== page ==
For example, one small clinical trial administered 25 men either a single-dose of oxytocin or a placebo via a nasal spray. 15 minutes afterwards, the subjects were offered a menu and instructed to order whatever amount of food they could eat. Although both groups ordered similar quantities of food, subjects receiving oxytocin consumed about 122 kcals less food compared to the placebo group. Furthermore, the greatest reduction was in fat intake. This is illustrated in the graph below.

Source: Lawson, E. A., Marengi, D. A., DeSanti, R. L., Holmes, T. M., Schoenfeld, D. A., & Tolley, C. J. (2015). Oxytocin reduces caloric intake in men. Obesity, 23(5), 950-956.

As previously mentioned, however, the appetite-suppressing effect of oxytocin is likely to depend on both internal physiological and external environmental (including social) states. In pregnant women, for example, gradual rises in oxytocin during second and third trimesters do not seem to curb food intake. In studies of rats, infusions of oxytocin do not suppress food intake if meals are offered in a social setting with other rats.


  • Oxytocin acts to suppress appetite and food intake under certain conditions.
  • Studies show that administering oxytocin via nasal spray can lead to a decrease in food intake.
  • Oxytocin may particularly reduce intake of fat and sugar.

How does oxytocin activity suppress food intake?

It isn’t entirely clear how oxytocin activity in the brain and rest of the body acts to reduce appetite and limit food intake. Studies suggest that oxytocin activity in various brain networks serves to suppress reward-driven food intake i.e. the eating of food for its pleasurable effects rather than out of a physiological need for energy. Let’s explain this in further detail.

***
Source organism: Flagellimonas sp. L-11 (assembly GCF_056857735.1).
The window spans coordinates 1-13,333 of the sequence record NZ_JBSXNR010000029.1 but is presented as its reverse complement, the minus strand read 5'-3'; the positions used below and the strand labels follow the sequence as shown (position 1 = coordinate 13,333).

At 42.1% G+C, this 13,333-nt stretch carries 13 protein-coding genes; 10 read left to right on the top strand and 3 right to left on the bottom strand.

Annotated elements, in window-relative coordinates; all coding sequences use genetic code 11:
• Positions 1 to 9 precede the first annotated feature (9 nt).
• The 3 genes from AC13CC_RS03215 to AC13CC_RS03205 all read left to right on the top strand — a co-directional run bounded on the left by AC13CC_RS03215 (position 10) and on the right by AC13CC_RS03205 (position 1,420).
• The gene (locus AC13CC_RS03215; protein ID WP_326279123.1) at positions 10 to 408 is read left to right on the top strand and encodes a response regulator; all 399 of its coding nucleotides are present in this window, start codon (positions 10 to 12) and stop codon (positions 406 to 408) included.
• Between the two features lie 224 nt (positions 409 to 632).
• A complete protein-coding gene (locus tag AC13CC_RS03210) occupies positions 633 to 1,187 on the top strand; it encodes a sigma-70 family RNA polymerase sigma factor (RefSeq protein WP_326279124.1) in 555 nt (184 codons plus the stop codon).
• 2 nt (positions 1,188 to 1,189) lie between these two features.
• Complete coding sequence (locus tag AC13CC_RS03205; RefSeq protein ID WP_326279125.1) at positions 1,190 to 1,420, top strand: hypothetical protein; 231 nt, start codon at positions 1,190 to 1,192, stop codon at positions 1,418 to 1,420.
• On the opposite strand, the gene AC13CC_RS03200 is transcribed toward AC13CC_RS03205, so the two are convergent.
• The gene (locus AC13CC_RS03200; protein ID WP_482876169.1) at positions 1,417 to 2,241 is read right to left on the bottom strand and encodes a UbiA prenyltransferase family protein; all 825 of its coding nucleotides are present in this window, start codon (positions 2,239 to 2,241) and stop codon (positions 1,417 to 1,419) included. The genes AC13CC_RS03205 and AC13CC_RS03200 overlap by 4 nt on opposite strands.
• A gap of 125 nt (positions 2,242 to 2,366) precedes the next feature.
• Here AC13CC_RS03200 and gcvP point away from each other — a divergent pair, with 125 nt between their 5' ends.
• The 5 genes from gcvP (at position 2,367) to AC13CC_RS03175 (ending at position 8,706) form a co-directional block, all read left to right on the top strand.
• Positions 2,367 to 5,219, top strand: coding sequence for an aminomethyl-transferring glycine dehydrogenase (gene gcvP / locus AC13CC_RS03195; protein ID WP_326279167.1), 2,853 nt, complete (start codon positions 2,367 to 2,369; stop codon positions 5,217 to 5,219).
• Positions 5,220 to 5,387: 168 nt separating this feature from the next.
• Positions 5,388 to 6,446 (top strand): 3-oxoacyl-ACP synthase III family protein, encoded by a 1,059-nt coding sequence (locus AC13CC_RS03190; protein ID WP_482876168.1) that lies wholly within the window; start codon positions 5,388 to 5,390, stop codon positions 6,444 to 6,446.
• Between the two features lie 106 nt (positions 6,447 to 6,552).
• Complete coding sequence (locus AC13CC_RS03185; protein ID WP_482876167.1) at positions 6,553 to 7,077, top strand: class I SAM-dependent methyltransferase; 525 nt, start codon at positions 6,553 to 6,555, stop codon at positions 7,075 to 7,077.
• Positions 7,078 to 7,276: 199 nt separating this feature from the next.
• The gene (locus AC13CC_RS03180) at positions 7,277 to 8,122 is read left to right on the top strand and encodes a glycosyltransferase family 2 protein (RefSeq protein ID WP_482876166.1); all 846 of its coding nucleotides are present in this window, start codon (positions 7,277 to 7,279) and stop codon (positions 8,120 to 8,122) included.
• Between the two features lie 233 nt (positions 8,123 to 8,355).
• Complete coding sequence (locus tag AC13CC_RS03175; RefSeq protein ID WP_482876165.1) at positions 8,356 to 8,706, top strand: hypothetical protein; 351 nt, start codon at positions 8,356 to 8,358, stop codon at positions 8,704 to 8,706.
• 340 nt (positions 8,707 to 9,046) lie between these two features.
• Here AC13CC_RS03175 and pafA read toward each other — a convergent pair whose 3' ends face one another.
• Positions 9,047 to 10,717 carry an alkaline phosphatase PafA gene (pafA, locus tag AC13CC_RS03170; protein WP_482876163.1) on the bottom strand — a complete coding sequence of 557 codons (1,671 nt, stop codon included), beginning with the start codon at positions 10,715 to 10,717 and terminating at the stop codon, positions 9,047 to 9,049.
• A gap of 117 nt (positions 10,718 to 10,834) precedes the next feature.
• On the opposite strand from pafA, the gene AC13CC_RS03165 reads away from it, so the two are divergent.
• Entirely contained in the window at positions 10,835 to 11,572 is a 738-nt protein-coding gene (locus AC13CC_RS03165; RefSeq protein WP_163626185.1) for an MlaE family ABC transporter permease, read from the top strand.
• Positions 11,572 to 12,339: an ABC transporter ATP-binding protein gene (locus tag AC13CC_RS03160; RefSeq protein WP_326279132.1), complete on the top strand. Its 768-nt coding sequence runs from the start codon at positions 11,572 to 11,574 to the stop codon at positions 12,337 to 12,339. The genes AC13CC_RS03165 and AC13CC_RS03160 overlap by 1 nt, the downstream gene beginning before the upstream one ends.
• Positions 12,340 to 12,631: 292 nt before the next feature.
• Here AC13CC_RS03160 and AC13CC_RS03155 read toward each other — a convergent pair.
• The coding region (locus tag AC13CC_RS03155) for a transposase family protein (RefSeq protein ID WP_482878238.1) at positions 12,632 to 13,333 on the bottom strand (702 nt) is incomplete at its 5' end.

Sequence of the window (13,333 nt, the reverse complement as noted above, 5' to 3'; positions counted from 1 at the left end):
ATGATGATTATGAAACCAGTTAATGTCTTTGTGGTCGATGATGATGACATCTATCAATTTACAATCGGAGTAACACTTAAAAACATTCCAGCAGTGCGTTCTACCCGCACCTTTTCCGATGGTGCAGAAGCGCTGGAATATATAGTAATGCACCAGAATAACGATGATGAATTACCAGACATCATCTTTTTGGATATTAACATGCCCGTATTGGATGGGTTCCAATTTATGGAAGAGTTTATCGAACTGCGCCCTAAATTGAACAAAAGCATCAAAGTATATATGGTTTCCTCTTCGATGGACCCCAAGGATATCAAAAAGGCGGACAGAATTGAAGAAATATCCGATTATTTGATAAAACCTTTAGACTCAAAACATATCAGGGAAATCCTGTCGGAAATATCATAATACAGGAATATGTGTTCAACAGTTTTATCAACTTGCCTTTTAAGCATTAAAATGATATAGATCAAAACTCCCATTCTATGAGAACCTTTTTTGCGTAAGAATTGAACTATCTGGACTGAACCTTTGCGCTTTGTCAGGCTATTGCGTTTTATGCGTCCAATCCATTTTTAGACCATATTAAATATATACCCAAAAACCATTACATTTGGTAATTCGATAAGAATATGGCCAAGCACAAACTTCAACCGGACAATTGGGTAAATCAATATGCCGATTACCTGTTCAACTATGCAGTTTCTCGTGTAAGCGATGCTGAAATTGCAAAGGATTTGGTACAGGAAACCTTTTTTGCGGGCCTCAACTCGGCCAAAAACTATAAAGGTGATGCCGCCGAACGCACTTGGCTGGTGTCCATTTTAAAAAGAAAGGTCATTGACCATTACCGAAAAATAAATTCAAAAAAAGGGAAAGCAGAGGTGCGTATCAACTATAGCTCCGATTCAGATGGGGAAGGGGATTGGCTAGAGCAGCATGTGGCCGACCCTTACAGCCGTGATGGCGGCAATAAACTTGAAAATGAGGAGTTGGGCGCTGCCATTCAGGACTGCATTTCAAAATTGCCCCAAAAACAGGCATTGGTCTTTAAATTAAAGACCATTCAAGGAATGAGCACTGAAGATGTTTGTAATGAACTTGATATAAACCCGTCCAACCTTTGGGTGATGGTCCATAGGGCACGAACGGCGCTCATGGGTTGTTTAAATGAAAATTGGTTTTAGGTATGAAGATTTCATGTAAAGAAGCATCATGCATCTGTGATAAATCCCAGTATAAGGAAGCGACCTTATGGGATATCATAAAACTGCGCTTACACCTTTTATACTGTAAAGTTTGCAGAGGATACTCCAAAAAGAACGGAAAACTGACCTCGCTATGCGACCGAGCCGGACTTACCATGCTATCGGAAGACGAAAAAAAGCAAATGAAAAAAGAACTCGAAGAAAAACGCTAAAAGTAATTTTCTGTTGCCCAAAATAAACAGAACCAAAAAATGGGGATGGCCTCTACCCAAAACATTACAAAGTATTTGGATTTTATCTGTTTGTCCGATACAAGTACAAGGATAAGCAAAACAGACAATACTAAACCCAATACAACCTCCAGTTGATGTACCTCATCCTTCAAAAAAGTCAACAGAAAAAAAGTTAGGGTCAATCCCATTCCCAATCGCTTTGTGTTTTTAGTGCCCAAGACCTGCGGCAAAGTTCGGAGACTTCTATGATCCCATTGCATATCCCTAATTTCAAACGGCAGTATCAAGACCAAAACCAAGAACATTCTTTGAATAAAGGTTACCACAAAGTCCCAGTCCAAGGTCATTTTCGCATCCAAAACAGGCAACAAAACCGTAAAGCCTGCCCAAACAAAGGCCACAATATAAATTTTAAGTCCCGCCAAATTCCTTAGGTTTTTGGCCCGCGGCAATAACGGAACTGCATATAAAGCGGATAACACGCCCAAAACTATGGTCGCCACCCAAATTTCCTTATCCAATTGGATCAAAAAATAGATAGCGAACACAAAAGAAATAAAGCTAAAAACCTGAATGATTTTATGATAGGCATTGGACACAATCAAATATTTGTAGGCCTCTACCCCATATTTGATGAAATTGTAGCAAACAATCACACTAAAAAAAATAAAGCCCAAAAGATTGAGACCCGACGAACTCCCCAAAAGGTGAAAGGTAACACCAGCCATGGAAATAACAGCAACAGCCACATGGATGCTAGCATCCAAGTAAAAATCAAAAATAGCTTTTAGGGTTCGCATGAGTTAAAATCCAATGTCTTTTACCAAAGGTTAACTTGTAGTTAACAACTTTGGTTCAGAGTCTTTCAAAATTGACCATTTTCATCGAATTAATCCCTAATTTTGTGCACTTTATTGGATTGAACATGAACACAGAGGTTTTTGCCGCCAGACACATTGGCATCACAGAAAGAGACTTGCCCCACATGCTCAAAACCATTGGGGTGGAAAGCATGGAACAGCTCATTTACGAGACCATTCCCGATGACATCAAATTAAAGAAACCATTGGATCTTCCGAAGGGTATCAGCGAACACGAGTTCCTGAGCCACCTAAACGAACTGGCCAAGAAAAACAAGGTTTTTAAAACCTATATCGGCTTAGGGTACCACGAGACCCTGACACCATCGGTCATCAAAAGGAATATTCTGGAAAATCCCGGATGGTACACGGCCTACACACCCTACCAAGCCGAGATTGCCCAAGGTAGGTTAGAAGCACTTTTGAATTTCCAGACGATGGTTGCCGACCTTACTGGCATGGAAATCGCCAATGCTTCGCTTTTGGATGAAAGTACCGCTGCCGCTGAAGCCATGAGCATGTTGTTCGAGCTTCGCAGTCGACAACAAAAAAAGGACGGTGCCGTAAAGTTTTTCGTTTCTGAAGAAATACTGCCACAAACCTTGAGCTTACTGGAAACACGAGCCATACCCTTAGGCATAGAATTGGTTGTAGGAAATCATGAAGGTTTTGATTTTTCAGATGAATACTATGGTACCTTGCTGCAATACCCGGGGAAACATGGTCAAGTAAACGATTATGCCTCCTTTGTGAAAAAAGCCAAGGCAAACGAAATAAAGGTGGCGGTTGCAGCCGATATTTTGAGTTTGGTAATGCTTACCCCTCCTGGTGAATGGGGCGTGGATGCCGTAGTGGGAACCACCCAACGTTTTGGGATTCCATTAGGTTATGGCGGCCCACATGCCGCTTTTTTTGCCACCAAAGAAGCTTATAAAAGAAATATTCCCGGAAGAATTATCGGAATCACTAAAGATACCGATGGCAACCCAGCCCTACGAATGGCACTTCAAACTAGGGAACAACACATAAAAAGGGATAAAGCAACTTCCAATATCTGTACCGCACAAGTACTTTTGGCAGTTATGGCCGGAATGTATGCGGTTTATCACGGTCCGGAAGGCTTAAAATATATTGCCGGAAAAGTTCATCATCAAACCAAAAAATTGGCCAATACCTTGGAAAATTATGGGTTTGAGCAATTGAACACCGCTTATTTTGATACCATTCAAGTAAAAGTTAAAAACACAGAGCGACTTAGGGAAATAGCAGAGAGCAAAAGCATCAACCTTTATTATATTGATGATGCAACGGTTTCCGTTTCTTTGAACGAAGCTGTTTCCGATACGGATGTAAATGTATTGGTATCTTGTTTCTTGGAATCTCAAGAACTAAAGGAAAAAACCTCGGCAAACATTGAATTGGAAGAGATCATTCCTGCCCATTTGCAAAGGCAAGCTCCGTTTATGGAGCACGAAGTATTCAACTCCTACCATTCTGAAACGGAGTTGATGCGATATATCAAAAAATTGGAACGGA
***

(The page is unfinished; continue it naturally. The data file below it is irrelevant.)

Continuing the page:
Source: Lawson, E. A. (2017). The effects of oxytocin on eating behaviour and metabolism in humans. Nature Reviews Endocrinology, 13(12), 700-709.

We all need to eat to survive. Consequently, we’ve evolved various physiological mechanisms that cause us to feel hungry. For instance, when our blood sugar levels fall or when stretch receptors in our stomach tell us that it is empty, we become hungry. Eating in response to these physiological drives for energy is described as hunger-driven food intake.

By contrast, as described in the Dopamine and Impulsive Eating (DRD2) trait article, our brains also have a ‘reward system’ that motivates us to eat. The reward system both mediates the pleasurable experience or ‘liking’ when we eat palatable foods and also attributes an incentive salience or ‘wanting’ that motivates us to obtain these foods. In this respect, it is thought that changes in reward system activity underlie cravings for foods high in sugar and fat. Eating in response to these reward-centre drives is known as hedonic or reward-driven food intake.